Scientists discover 3.5 million-year-old razor-sharp Megalodon tooth in pristine condition

A tooth of a Megalodon, a prehistoric shark widely regarded as one of the largest and most powerful predators ever, has been discovered.

1 minute & 36 seconds read time

The Megalodon is a prehistoric great white shark and one of the most fearsome predators to have ever been discovered by researchers.

Figure 2

Figure 2

Megalodons roamed the deep seas between 4 and 20 million years ago, and these fearsome 20-meter-long creatures wielded some 40,000 individual razor-sharp teeth throughout their lives. These teeth are about as long as your palm to the end of your middle finger, and while these massive predators swam through the ocean, they shed their teeth, approximately 40,000 over their life.

These teeth float down to the ocean floor, and now researchers, for the first time, have found one embedded in the seafloor 1.9 miles below the surface of the Pacific Ocean. The tooth was recovered and inspected back on the dry land, with the researchers reporting it had a broken tip but still had its serrated edges intact. The newly discovered tooth isn't the first Megalodon tooth to be discovered, nor the biggest (2.5-2.6 inches), but its condition is believed to be pristine and will be added to the historical records of the once monstrous predators that haunted the deep blue.

Figure 3

Figure 3

"The tip of the tooth is broken and only the enameloid part fossilised leaving, as far as recognisable, the inner part of the capsule hollow (Figure 3B). All damaged areas, including the broken tip, the enameloid folds (Figure 3A) as well as the tooth basis, are covered by a blackish manganese crust. The outer structure of this crust is granular (Figure 3C).

The lower edge of the crown is clearly visible when inspecting the tooth from its lingual side; the enameloid forms an arch (Figure 2C). Only the enameloid is preserved, the root is lacking. The cutting edges are sharply serrated. A side-facing view reveals a slight curvature of the upper crown labially," write the researchers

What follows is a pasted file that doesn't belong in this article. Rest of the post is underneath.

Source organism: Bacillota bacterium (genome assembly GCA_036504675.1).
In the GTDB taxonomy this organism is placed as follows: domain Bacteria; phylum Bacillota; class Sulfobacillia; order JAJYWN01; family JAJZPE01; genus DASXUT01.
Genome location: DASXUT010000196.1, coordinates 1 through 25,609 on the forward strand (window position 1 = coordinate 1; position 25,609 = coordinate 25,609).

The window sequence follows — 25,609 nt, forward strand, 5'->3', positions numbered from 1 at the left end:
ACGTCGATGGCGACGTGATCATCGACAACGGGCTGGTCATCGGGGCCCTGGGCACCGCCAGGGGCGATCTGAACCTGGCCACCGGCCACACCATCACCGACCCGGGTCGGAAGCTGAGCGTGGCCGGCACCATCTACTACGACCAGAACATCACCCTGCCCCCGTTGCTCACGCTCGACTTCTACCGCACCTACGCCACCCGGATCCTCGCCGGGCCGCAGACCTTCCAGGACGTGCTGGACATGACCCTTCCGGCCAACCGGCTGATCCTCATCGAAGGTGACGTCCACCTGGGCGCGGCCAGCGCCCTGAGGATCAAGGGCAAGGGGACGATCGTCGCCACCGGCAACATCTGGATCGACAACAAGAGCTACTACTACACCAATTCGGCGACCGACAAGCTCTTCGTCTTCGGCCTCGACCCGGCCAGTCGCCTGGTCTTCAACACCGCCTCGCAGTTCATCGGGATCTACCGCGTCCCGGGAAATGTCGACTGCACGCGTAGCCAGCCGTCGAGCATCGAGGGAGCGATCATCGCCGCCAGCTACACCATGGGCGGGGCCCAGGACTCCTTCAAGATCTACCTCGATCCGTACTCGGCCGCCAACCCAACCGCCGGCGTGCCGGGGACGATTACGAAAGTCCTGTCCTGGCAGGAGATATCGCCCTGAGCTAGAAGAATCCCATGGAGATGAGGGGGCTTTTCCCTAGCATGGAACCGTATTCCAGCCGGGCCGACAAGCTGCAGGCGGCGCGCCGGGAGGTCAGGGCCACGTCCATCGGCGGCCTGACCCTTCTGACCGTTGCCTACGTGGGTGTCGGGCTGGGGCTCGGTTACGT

Megalodon fossil

Megalodon fossil

"The first in situ documentation of a megatooth shark fossil from the deep sea highlights the importance of using advanced deep-diving technologies to survey the largest and least explored parts of our ocean," the team concludes

Buy at Amazon

Starfield: Standard Edition - Xbox Series X

TodayYesterday7 days ago30 days ago
Buy at Newegg
* Prices last scanned on 7/12/2024 at 12:37 am CDT - prices may not be accurate, click links above for the latest price. We may earn an affiliate commission.

Jak joined the TweakTown team in 2017 and has since reviewed 100s of new tech products and kept us informed daily on the latest science, space, and artificial intelligence news. Jak's love for science, space, and technology, and, more specifically, PC gaming, began at 10 years old. It was the day his dad showed him how to play Age of Empires on an old Compaq PC. Ever since that day, Jak fell in love with games and the progression of the technology industry in all its forms. Instead of typical FPS, Jak holds a very special spot in his heart for RTS games.

Newsletter Subscription

Related Tags